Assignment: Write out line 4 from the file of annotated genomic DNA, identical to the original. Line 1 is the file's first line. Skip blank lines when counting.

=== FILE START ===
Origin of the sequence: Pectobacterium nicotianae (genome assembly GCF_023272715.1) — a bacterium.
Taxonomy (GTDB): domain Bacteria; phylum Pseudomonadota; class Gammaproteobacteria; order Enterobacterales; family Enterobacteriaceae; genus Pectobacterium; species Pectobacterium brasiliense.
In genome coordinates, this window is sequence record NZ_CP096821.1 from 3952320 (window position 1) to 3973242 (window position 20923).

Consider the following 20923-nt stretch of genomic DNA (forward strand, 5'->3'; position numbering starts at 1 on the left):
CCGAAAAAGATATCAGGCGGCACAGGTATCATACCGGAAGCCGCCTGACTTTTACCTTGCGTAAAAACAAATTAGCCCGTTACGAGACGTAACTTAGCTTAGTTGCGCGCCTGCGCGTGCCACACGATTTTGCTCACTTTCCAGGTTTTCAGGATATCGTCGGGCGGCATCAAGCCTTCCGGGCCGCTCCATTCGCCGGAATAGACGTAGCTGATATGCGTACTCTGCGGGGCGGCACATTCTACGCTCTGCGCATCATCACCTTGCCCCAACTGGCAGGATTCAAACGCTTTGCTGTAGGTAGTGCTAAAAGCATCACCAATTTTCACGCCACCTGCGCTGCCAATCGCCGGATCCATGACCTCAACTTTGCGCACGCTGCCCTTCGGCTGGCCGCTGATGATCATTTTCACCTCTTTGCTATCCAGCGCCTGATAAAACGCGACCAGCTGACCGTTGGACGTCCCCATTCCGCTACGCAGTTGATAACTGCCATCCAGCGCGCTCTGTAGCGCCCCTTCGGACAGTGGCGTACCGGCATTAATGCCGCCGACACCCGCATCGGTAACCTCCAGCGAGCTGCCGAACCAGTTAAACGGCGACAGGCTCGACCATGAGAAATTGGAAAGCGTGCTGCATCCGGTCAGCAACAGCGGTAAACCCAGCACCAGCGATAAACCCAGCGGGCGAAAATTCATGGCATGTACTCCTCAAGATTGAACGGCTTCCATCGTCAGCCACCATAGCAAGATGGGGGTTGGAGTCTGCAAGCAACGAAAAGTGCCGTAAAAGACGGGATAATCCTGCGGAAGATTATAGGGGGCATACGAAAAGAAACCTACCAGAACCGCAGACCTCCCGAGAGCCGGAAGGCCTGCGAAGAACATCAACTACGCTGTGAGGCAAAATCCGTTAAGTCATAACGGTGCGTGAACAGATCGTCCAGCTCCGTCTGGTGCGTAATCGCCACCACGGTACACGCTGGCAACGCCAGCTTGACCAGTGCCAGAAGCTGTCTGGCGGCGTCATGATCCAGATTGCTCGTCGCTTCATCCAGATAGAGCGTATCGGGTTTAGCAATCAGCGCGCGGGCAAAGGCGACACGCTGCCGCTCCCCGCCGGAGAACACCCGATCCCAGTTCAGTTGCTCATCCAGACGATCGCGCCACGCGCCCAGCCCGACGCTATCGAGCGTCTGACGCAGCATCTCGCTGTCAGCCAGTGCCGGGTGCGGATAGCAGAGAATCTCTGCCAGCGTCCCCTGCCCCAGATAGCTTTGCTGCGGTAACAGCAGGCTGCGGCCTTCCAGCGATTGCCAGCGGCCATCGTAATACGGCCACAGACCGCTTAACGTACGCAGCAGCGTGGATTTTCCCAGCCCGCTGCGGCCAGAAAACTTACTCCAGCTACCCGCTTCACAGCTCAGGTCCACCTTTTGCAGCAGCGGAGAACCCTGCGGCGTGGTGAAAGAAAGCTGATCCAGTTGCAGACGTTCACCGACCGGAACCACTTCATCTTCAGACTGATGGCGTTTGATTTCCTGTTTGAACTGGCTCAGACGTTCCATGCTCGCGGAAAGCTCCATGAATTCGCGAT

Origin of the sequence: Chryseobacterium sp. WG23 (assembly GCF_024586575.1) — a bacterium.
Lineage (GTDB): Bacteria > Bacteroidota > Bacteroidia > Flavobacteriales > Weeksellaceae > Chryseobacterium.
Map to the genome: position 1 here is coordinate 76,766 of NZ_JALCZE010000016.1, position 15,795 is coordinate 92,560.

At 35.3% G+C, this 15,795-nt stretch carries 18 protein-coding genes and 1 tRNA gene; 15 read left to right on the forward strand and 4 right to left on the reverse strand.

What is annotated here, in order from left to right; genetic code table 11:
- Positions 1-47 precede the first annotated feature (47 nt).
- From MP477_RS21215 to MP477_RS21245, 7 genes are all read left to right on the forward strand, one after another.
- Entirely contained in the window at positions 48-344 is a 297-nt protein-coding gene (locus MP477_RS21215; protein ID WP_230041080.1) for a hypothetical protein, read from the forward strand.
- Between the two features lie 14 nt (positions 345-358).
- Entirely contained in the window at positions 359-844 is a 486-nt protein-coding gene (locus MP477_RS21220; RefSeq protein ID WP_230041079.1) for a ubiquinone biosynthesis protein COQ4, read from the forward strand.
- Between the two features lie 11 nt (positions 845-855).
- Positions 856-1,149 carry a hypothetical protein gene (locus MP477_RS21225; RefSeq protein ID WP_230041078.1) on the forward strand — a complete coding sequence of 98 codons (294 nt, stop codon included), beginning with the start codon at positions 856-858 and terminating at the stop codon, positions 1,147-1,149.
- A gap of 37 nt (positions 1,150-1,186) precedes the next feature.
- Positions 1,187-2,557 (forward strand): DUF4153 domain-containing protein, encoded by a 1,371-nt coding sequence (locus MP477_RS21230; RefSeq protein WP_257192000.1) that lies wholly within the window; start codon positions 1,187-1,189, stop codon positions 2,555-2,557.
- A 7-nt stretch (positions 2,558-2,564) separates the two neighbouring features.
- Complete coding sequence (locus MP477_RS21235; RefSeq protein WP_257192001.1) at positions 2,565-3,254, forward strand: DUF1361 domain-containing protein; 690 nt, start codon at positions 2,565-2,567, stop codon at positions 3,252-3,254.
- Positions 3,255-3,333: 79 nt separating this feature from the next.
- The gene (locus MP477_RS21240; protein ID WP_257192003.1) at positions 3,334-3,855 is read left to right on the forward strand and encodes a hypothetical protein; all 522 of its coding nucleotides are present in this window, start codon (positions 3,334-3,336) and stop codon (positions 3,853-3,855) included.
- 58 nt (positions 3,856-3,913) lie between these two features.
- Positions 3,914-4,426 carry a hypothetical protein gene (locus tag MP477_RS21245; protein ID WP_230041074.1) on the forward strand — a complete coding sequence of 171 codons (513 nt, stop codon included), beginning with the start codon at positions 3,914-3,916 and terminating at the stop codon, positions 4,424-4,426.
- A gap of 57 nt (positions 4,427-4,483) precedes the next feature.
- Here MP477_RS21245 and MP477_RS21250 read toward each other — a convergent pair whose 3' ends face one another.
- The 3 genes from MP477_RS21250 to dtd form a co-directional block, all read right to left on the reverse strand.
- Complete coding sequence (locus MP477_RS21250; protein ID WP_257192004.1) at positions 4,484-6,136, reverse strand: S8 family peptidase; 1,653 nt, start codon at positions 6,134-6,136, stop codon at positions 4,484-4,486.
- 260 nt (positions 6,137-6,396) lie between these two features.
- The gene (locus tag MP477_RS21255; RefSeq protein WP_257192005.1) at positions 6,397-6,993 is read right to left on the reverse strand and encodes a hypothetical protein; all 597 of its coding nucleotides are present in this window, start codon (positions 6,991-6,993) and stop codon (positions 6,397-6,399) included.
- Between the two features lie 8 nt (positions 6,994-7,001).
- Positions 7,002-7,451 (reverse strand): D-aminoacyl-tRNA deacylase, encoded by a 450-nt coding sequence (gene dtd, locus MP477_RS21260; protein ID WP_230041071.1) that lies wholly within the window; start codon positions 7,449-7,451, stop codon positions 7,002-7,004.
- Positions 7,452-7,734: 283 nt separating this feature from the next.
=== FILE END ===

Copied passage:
Consider the following 20923-nt stretch of genomic DNA (forward strand, 5'->3'; position numbering starts at 1 on the left):